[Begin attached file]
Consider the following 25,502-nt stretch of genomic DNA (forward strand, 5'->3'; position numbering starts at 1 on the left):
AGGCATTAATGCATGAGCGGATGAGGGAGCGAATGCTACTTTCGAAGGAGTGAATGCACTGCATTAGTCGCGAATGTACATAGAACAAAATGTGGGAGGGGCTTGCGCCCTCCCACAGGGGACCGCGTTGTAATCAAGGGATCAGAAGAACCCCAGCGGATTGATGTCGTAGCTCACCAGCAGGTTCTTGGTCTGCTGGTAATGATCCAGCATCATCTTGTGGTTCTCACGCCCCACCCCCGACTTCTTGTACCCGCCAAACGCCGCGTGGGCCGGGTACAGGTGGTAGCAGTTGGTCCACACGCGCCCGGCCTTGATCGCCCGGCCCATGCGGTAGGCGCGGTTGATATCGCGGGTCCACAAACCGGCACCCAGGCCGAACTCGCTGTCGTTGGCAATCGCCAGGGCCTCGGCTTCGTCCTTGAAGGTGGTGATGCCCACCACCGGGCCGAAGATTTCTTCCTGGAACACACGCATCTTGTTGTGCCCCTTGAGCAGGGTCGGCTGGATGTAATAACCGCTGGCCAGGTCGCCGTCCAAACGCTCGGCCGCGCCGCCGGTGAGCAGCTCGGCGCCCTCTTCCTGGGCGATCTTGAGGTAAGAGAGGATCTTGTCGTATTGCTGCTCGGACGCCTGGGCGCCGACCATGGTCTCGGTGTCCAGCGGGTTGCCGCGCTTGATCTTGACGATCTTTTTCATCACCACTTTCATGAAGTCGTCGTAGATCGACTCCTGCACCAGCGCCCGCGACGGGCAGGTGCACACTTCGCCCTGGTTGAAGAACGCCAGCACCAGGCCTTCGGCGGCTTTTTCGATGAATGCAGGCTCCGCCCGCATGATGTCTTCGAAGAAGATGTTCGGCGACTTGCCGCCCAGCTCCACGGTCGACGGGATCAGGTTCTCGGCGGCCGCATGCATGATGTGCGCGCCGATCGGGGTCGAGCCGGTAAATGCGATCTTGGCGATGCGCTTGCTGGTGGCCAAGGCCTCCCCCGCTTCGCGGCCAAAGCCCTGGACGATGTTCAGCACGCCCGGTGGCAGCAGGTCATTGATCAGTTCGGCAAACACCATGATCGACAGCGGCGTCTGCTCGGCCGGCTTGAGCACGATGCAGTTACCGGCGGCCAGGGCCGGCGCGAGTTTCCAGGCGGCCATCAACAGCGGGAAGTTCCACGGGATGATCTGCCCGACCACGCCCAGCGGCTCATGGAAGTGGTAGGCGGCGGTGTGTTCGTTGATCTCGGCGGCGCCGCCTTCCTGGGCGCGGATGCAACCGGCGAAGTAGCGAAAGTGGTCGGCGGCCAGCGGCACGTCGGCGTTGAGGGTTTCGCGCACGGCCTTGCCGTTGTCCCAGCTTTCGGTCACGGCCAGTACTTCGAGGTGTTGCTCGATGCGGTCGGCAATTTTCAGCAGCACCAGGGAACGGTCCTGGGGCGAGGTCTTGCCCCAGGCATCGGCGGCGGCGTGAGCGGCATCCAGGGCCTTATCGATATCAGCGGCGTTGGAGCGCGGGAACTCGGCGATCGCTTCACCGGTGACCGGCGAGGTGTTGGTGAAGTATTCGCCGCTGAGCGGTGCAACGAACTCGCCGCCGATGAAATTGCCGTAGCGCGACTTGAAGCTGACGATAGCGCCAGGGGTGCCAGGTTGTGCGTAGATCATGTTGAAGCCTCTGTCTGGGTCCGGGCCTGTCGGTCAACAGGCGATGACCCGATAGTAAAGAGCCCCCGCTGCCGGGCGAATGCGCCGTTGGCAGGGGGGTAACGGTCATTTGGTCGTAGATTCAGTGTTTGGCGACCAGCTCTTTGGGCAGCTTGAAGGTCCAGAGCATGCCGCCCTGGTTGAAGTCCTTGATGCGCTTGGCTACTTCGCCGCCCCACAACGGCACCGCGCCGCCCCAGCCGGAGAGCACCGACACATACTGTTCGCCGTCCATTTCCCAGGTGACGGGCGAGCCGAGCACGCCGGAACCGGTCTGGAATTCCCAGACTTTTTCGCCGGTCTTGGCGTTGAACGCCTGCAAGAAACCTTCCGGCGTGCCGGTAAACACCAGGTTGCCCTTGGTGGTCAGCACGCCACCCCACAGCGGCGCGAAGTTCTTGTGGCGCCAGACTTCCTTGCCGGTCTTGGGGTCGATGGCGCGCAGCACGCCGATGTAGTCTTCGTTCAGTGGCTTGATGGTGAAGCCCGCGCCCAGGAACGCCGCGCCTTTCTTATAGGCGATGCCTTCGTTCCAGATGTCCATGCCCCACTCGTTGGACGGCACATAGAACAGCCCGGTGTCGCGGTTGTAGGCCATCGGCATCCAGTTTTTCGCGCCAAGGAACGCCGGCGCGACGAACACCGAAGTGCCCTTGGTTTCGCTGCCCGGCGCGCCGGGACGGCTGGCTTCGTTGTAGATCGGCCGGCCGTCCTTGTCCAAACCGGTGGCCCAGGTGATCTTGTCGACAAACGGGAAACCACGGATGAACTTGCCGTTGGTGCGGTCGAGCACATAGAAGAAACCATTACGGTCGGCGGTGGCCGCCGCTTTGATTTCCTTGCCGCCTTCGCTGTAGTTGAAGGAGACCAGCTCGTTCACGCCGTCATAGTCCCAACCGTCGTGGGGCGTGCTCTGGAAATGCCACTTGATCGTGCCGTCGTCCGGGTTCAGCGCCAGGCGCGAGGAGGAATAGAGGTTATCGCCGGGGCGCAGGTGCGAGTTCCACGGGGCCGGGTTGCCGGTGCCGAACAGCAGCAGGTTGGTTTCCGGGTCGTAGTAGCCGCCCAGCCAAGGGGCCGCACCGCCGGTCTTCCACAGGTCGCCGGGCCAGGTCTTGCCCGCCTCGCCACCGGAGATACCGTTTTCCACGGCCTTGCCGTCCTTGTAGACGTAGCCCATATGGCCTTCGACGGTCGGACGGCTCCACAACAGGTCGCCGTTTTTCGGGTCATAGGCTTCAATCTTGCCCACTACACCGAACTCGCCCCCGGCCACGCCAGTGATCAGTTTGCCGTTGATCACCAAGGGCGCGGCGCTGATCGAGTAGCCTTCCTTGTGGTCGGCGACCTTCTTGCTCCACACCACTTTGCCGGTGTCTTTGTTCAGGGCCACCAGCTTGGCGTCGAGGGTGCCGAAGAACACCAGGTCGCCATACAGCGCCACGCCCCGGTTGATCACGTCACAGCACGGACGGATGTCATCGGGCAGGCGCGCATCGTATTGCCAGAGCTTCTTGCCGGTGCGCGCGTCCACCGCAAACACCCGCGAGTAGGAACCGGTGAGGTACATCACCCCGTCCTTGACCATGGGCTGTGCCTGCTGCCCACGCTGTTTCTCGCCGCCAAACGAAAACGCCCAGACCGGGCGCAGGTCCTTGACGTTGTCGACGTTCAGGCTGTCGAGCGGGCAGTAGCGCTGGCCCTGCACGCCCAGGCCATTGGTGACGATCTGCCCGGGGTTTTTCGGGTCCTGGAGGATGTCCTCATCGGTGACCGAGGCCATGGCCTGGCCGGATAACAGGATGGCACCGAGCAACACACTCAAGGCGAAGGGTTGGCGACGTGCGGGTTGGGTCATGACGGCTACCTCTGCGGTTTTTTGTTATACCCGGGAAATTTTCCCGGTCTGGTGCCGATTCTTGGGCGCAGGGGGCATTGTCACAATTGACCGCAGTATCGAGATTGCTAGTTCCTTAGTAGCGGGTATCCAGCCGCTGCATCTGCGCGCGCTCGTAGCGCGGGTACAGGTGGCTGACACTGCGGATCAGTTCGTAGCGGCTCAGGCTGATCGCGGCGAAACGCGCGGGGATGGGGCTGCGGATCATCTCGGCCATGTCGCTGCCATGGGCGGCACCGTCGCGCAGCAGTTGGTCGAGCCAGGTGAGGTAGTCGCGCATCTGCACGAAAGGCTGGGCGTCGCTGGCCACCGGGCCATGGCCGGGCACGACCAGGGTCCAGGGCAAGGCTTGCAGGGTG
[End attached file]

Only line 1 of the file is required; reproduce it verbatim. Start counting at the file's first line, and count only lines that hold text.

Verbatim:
Consider the following 25,502-nt stretch of genomic DNA (forward strand, 5'->3'; position numbering starts at 1 on the left):